Aug. 24, 2001 – The V.I. government will pay about $2.9 million more in principal and interest on its outstanding bonds in Fiscal Year 2001 than it did in FY 2000, according to Amadeo Francis, director of the Public Finance Authority.
Francis told the Senate Finance Committee Thursday that interest paid on the bonds was $47.1 million in FY 2000, with payments of principals amounting to $15.9 million. Payments of principal and interest during FY 2001 will amount to $65.9 million, he said.
As of Sept. 30, 2000, the end of the last fiscal year, Francis said, the PFA had a total of $819,985,000 in V.I. government bonds outstanding on the municipal bond market. The figure includes the $300 million bond issue of 1999, the proceeds of which were used for income-tax refunds, overdue payments to vendors and an early retirement incentive plan for government employees, bailing the government out of a fiscal crisis at the time, he said.
The authority disbursed about $43.7 million in FY 2000 to the V.I. government and its vendors for capital projects, another $17.7 million during the first six months of FY 2001, and $10 million more in the last four months, Francis said.
Major PFA-funded projects include:
On St. Croix: the Golden Grove Prison expansion, the Christiansted boardwalk, the Mon Bijou flood control project, the Henry E. Rohlsen Airport expansion and the Government House renovation. Francis noted that the contractor for the Government House work has filed a claim for an additional $1.7 million but said he believes the claim has no merit.
On St. Thomas: construction of the new Lockhart and Peace Corps Elementary Schools, which Francis said will be ready for the opening of school next week; the Savan and Turpentine Run gut flood control projects, for which all the funds have not been drawn down; and a mental health facility next to the Eldra Schulterbrandt facility on the East End of St. Thomas, for which the $1.2 million funding has not been drawn down. Francis expressed disappointment at agencies not acting on their available funding.
He construction work is behind schedule and over budget on the new Bertha C. Boschulte Middle School. There project has two phases, he said: One phase, which had a Feb. 28, 2001, completion date, still is not done, he said, and is "woefully behind schedule and over budget." The other project, inititially slated to be finished by Nov. 7, 2000, also is not ready.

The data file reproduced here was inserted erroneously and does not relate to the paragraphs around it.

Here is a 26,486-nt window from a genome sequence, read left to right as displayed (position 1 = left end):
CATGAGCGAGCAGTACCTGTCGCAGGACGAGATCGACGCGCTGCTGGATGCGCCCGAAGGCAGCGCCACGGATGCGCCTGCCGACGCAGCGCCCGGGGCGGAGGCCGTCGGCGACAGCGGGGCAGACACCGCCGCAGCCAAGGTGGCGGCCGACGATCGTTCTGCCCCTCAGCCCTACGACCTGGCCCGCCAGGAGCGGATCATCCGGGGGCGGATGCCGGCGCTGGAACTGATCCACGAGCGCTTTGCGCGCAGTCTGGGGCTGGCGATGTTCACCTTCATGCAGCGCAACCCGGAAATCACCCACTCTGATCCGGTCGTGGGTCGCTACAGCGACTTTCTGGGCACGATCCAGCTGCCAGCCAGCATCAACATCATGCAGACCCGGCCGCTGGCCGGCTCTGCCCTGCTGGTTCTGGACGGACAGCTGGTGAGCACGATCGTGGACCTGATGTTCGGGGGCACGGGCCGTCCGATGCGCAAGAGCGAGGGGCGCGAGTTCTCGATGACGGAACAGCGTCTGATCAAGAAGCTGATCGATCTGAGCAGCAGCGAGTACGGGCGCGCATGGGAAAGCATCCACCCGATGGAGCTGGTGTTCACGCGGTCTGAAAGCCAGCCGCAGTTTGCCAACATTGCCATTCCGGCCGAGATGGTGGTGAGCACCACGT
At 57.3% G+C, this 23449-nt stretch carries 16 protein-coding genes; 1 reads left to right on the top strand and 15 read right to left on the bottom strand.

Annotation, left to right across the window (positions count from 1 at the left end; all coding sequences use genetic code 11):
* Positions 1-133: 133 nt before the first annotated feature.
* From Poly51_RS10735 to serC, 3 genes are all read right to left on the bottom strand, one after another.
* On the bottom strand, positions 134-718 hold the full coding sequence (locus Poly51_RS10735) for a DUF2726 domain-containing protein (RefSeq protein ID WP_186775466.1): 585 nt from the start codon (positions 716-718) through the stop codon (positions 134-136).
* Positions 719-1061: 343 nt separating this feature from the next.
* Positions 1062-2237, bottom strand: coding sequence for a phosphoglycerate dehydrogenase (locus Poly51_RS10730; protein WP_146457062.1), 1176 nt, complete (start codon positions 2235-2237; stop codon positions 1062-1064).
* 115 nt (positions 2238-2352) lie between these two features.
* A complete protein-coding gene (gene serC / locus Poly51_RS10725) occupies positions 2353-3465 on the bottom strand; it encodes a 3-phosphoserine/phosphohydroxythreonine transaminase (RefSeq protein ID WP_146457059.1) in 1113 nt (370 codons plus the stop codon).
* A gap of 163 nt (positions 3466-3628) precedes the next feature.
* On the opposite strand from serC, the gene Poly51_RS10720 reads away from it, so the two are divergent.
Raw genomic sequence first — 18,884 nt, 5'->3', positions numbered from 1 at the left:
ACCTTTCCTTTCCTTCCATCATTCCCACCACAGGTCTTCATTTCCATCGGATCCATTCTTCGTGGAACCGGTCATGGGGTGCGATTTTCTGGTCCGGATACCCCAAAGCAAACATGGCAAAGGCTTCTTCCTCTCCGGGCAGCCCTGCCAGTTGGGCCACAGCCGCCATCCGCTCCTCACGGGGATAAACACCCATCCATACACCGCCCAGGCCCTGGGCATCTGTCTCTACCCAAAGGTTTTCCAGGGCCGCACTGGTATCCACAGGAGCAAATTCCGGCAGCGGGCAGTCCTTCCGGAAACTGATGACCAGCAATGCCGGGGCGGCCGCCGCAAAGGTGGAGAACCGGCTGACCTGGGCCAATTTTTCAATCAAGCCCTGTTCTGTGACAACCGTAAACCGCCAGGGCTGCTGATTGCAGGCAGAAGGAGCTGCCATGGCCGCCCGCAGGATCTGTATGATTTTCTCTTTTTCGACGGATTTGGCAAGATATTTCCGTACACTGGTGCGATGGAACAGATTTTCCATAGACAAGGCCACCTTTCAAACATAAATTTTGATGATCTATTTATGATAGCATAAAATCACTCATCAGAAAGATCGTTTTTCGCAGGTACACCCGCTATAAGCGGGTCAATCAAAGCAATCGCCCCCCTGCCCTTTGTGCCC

Initially forecast to cost $20.5 million, the school now is projected to exceed $28 million and isn't expected to be completed until late in FY 2002, Francis said. He said the additional costs were incurred because of changes added to the initial project.
At a press conference Thursday, Edication Commissioner Ruby Simmonds said the new BCB is expected to be completed by December. She said some classes would continue to meet until then in the temporary modular units provided by the Federal Emergency Management Agency in the aftermath of Hurricane Marilyn, which severely damaged the old school in 1995.
Francis cautioned the lawmakers of a potential threat to the territory's Molasses Subsidy Fund, which stabilizes the cost of processing molasses by Virgin Islands Rum Industries Ltd. to ensure competitive prices for V.I. produced rum.
He read a report from the PFA's auditors which said in part: "Given the economic situation of the V.I. government, it is uncertain that such subsidy will continue in the future." If the subsidy should be discontinued, the report said, "The rum producer could experience a decrease in its operations," which in turn could mean a reduction of federal excise taxes returned to the territory.
Francis stressed that the revenue stream collected from the returned rum taxes is of "critical importance to the health and welfare of the V.I." He said the molasses subsidy and rum promotion need be appropriated each year, especially in light of new competition from rum producers from elsewhere in the Caribbean and in other countries entering the U.S. market.


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